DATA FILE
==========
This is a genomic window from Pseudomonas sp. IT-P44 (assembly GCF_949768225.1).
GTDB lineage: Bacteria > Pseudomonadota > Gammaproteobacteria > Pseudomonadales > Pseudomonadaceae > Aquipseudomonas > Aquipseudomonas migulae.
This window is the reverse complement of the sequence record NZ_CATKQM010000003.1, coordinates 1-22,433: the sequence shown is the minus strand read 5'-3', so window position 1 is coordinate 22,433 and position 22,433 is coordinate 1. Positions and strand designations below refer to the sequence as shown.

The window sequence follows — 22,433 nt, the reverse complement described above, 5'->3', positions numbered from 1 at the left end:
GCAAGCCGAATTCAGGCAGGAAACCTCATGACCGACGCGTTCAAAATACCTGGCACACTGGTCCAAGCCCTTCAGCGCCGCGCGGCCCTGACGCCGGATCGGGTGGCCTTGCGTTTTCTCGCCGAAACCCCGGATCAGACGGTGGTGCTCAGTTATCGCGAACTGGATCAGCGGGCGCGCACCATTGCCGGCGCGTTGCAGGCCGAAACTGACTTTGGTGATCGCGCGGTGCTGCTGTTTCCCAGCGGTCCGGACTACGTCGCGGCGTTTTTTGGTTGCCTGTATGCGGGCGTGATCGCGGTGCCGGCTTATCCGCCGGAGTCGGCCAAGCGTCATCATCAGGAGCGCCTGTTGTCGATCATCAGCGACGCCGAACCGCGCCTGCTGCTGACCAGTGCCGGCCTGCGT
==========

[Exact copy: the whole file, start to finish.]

This is a genomic window from Pseudomonas sp. IT-P44 (assembly GCF_949768225.1).
GTDB lineage: Bacteria > Pseudomonadota > Gammaproteobacteria > Pseudomonadales > Pseudomonadaceae > Aquipseudomonas > Aquipseudomonas migulae.
This window is the reverse complement of the sequence record NZ_CATKQM010000003.1, coordinates 1-22,433: the sequence shown is the minus strand read 5'-3', so window position 1 is coordinate 22,433 and position 22,433 is coordinate 1. Positions and strand designations below refer to the sequence as shown.

The window sequence follows — 22,433 nt, the reverse complement described above, 5'->3', positions numbered from 1 at the left end:
GCAAGCCGAATTCAGGCAGGAAACCTCATGACCGACGCGTTCAAAATACCTGGCACACTGGTCCAAGCCCTTCAGCGCCGCGCGGCCCTGACGCCGGATCGGGTGGCCTTGCGTTTTCTCGCCGAAACCCCGGATCAGACGGTGGTGCTCAGTTATCGCGAACTGGATCAGCGGGCGCGCACCATTGCCGGCGCGTTGCAGGCCGAAACTGACTTTGGTGATCGCGCGGTGCTGCTGTTTCCCAGCGGTCCGGACTACGTCGCGGCGTTTTTTGGTTGCCTGTATGCGGGCGTGATCGCGGTGCCGGCTTATCCGCCGGAGTCGGCCAAGCGTCATCATCAGGAGCGCCTGTTGTCGATCATCAGCGACGCCGAACCGCGCCTGCTGCTGACCAGTGCCGGCCTGCGT